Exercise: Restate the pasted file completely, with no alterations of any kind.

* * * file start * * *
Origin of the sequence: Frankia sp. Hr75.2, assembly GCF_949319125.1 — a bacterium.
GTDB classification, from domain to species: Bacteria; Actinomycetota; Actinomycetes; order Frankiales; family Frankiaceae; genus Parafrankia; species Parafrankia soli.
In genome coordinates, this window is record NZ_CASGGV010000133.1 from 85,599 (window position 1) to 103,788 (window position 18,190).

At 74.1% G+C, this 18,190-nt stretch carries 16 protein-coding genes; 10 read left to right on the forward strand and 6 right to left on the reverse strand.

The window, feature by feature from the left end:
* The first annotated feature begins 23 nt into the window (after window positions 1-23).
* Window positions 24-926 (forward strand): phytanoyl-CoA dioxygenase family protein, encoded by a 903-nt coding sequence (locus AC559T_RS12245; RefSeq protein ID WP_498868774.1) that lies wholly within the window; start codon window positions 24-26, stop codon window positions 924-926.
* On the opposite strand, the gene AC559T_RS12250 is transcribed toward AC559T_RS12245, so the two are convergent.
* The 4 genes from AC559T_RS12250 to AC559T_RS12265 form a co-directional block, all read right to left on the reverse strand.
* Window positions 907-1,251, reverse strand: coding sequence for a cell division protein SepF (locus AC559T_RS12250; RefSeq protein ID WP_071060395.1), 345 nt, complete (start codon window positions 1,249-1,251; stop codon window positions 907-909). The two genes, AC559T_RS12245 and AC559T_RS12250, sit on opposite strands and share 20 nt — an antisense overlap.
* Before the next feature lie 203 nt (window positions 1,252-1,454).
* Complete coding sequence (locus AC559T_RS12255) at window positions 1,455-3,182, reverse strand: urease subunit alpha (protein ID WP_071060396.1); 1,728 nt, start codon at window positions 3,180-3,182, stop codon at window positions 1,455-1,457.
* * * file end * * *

Origin of the sequence: Frankia sp. Hr75.2, assembly GCF_949319125.1 — a bacterium.
GTDB classification, from domain to species: Bacteria; Actinomycetota; Actinomycetes; order Frankiales; family Frankiaceae; genus Parafrankia; species Parafrankia soli.
In genome coordinates, this window is record NZ_CASGGV010000133.1 from 85,599 (window position 1) to 103,788 (window position 18,190).

At 74.1% G+C, this 18,190-nt stretch carries 16 protein-coding genes; 10 read left to right on the forward strand and 6 right to left on the reverse strand.

The window, feature by feature from the left end:
* The first annotated feature begins 23 nt into the window (after window positions 1-23).
* Window positions 24-926 (forward strand): phytanoyl-CoA dioxygenase family protein, encoded by a 903-nt coding sequence (locus AC559T_RS12245; RefSeq protein ID WP_498868774.1) that lies wholly within the window; start codon window positions 24-26, stop codon window positions 924-926.
* On the opposite strand, the gene AC559T_RS12250 is transcribed toward AC559T_RS12245, so the two are convergent.
* The 4 genes from AC559T_RS12250 to AC559T_RS12265 form a co-directional block, all read right to left on the reverse strand.
* Window positions 907-1,251, reverse strand: coding sequence for a cell division protein SepF (locus AC559T_RS12250; RefSeq protein ID WP_071060395.1), 345 nt, complete (start codon window positions 1,249-1,251; stop codon window positions 907-909). The two genes, AC559T_RS12245 and AC559T_RS12250, sit on opposite strands and share 20 nt — an antisense overlap.
* Before the next feature lie 203 nt (window positions 1,252-1,454).
* Complete coding sequence (locus AC559T_RS12255) at window positions 1,455-3,182, reverse strand: urease subunit alpha (protein ID WP_071060396.1); 1,728 nt, start codon at window positions 3,180-3,182, stop codon at window positions 1,455-1,457.